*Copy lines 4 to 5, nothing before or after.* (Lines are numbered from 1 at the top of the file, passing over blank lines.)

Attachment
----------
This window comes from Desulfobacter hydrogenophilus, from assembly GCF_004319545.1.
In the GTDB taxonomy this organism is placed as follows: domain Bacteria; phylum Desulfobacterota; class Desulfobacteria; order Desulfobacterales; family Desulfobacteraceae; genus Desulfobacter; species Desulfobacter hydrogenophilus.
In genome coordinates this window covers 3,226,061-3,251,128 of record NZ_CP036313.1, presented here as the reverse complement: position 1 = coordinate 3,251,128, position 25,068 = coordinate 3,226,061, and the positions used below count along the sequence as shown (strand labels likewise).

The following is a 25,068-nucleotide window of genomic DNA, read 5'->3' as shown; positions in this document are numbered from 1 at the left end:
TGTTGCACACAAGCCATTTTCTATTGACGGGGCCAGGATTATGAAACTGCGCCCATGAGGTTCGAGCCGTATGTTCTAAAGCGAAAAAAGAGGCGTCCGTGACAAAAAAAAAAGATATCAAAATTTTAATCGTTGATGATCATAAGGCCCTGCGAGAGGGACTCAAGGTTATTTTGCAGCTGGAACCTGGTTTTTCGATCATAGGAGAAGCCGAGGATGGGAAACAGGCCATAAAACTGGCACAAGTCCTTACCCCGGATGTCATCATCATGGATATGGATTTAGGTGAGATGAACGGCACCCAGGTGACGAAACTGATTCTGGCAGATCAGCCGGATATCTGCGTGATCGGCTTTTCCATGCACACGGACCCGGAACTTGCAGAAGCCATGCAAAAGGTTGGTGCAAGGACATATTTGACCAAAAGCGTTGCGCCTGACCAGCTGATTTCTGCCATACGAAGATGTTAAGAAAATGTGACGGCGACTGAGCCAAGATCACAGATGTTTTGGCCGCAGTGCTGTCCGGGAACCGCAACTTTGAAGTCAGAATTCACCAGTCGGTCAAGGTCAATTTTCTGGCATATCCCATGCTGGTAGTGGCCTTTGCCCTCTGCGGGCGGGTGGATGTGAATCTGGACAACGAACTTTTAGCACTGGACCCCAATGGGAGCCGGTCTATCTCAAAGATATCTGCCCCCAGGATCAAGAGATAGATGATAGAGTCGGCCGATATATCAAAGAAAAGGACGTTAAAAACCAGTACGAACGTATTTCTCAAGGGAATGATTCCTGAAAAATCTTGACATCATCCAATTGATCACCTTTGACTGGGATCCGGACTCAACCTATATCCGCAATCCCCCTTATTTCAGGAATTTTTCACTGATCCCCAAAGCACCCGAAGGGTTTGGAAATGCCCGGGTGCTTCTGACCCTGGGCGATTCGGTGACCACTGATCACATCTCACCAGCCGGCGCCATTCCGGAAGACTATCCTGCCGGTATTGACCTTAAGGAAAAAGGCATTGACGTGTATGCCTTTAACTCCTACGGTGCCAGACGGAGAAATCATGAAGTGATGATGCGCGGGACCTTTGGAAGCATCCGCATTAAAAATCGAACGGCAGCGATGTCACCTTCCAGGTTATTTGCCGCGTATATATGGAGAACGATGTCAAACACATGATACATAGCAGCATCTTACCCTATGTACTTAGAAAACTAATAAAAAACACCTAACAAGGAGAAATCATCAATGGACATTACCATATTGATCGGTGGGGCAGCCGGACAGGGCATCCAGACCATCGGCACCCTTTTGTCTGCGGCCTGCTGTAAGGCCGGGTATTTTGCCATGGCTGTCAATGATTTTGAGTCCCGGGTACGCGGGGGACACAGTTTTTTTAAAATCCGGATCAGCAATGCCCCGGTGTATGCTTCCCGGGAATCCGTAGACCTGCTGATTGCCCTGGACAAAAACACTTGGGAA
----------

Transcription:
The following is a 25,068-nucleotide window of genomic DNA, read 5'->3' as shown; positions in this document are numbered from 1 at the left end:
TGTTGCACACAAGCCATTTTCTATTGACGGGGCCAGGATTATGAAACTGCGCCCATGAGGTTCGAGCCGTATGTTCTAAAGCGAAAAAAGAGGCGTCCGTGACAAAAAAAAAAGATATCAAAATTTTAATCGTTGATGATCATAAGGCCCTGCGAGAGGGACTCAAGGTTATTTTGCAGCTGGAACCTGGTTTTTCGATCATAGGAGAAGCCGAGGATGGGAAACAGGCCATAAAACTGGCACAAGTCCTTACCCCGGATGTCATCATCATGGATATGGATTTAGGTGAGATGAACGGCACCCAGGTGACGAAACTGATTCTGGCAGATCAGCCGGATATCTGCGTGATCGGCTTTTCCATGCACACGGACCCGGAACTTGCAGAAGCCATGCAAAAGGTTGGTGCAAGGACATATTTGACCAAAAGCGTTGCGCCTGACCAGCTGATTTCTGCCATACGAAGATGTTAAGAAAATGTGACGGCGACTGAGCCAAGATCACAGATGTTTTGGCCGCAGTGCTGTCCGGGAACCGCAACTTTGAAGTCAGAATTCACCAGTCGGTCAAGGTCAATTTTCTGGCATATCCCATGCTGGTAGTGGCCTTTGCCCTCTGCGGGCGGGTGGATGTGAATCTGGACAACGAACTTTTAGCACTGGACCCCAATGGGAGCCGGTCTATCTCAAAGATATCTGCCCCCAGGATCAAGAGATAGATGATAGAGTCGGCCGATATATCAAAGAAAAGGACGTTAAAAACCAGTACGAACGTATTTCTCAAGGGAATGATTCCTGAAAAATCTTGACATCATCCAATTGATCACCTTTGACTGGGATCCGGACTCAACCTATATCCGCAATCCCCCTTATTTCAGGAATTTTTCACTGATCCCCAAAGCACCCGAAGGGTTTGGAAATGCCCGGGTGCTTCTGACCCTGGGCGATTCGGTGACCACTGATCACATCTCACCAGCCGGCGCCATTCCGGAAGACTATCCTGCCGGTATTGACCTTAAGGAAAAAGGCATTGACGTGTATGCCTTTAACTCCTACGGTGCCAGACGGAGAAATCATGAAGTGATGATGCGCGGGACCTTTGGAAGCATCCGCATTAAAAATCGAACGGCAGCGATGTCACCTTCCAGGTTATTTGCCGCGTATATATGGAGAACGATGTCAAACACATGATACATAGCAGCATCTTACCCTATGTACTTAGAAAACTAATAAAAAACACCTAACAAGGAGAAATCATCAATGGACATTACCATATTGATCGGTGGGGCAGCCGGACAGGGCATCCAGACCATCGGCACCCTTTTGTCTGCGGCCTGCTGTAAGGCCGGGTATTTTGCCATGGCTGTCAATGATTTTGAGTCCCGGGTACGCGGGGGACACAGTTTTTTTAAAATCCGGATCAGCAATGCCCCGGTGTATGCTTCCCGGGAATCCGTAGACCTGCTGATTGCCCTGGACAAAAACACTTGGGAA